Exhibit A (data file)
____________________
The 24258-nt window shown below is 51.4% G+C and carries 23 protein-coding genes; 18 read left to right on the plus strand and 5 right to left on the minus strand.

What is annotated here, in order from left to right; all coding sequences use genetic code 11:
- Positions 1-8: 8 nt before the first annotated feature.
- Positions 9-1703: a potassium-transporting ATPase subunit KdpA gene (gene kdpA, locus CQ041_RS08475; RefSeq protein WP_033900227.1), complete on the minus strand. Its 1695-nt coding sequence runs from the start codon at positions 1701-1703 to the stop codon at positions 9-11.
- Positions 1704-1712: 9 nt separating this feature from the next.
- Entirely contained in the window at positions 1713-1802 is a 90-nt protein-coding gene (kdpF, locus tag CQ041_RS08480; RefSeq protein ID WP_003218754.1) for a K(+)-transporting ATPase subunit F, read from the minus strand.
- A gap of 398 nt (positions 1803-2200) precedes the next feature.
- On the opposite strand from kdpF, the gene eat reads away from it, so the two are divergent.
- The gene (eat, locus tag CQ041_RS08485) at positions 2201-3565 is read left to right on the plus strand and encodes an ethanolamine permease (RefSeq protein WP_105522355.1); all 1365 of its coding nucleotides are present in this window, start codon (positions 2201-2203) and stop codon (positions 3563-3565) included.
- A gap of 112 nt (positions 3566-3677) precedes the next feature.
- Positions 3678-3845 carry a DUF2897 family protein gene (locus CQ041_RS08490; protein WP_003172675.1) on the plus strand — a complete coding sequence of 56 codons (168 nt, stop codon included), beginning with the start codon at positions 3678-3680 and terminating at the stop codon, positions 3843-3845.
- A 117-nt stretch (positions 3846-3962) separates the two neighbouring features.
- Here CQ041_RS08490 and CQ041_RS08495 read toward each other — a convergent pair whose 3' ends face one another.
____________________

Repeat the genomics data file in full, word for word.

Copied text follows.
The 24258-nt window shown below is 51.4% G+C and carries 23 protein-coding genes; 18 read left to right on the plus strand and 5 right to left on the minus strand.

What is annotated here, in order from left to right; all coding sequences use genetic code 11:
- Positions 1-8: 8 nt before the first annotated feature.
- Positions 9-1703: a potassium-transporting ATPase subunit KdpA gene (gene kdpA, locus CQ041_RS08475; RefSeq protein WP_033900227.1), complete on the minus strand. Its 1695-nt coding sequence runs from the start codon at positions 1701-1703 to the stop codon at positions 9-11.
- Positions 1704-1712: 9 nt separating this feature from the next.
- Entirely contained in the window at positions 1713-1802 is a 90-nt protein-coding gene (kdpF, locus tag CQ041_RS08480; RefSeq protein ID WP_003218754.1) for a K(+)-transporting ATPase subunit F, read from the minus strand.
- A gap of 398 nt (positions 1803-2200) precedes the next feature.
- On the opposite strand from kdpF, the gene eat reads away from it, so the two are divergent.
- The gene (eat, locus tag CQ041_RS08485) at positions 2201-3565 is read left to right on the plus strand and encodes an ethanolamine permease (RefSeq protein WP_105522355.1); all 1365 of its coding nucleotides are present in this window, start codon (positions 2201-2203) and stop codon (positions 3563-3565) included.
- A gap of 112 nt (positions 3566-3677) precedes the next feature.
- Positions 3678-3845 carry a DUF2897 family protein gene (locus CQ041_RS08490; protein WP_003172675.1) on the plus strand — a complete coding sequence of 56 codons (168 nt, stop codon included), beginning with the start codon at positions 3678-3680 and terminating at the stop codon, positions 3843-3845.
- A 117-nt stretch (positions 3846-3962) separates the two neighbouring features.
- Here CQ041_RS08490 and CQ041_RS08495 read toward each other — a convergent pair whose 3' ends face one another.